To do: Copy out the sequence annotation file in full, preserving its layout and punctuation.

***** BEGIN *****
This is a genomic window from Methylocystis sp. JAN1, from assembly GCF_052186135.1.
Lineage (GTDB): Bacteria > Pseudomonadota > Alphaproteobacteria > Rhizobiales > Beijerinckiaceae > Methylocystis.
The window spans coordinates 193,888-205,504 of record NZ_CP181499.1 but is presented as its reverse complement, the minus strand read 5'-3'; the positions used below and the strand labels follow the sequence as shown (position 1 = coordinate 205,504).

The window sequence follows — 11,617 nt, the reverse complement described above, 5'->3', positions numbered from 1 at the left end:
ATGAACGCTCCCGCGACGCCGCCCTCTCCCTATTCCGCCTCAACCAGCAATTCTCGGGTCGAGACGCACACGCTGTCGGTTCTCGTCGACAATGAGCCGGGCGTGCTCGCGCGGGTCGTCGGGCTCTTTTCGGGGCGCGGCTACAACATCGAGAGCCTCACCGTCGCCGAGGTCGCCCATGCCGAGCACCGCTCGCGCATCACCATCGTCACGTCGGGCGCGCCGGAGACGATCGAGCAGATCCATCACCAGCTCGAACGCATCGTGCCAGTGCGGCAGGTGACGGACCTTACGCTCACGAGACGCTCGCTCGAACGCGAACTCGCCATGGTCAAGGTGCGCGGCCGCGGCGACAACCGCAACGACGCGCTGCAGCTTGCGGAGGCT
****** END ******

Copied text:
This is a genomic window from Methylocystis sp. JAN1, from assembly GCF_052186135.1.
Lineage (GTDB): Bacteria > Pseudomonadota > Alphaproteobacteria > Rhizobiales > Beijerinckiaceae > Methylocystis.
The window spans coordinates 193,888-205,504 of record NZ_CP181499.1 but is presented as its reverse complement, the minus strand read 5'-3'; the positions used below and the strand labels follow the sequence as shown (position 1 = coordinate 205,504).

The window sequence follows — 11,617 nt, the reverse complement described above, 5'->3', positions numbered from 1 at the left end:
ATGAACGCTCCCGCGACGCCGCCCTCTCCCTATTCCGCCTCAACCAGCAATTCTCGGGTCGAGACGCACACGCTGTCGGTTCTCGTCGACAATGAGCCGGGCGTGCTCGCGCGGGTCGTCGGGCTCTTTTCGGGGCGCGGCTACAACATCGAGAGCCTCACCGTCGCCGAGGTCGCCCATGCCGAGCACCGCTCGCGCATCACCATCGTCACGTCGGGCGCGCCGGAGACGATCGAGCAGATCCATCACCAGCTCGAACGCATCGTGCCAGTGCGGCAGGTGACGGACCTTACGCTCACGAGACGCTCGCTCGAACGCGAACTCGCCATGGTCAAGGTGCGCGGCCGCGGCGACAACCGCAACGACGCGCTGCAGCTTGCGGAGGCT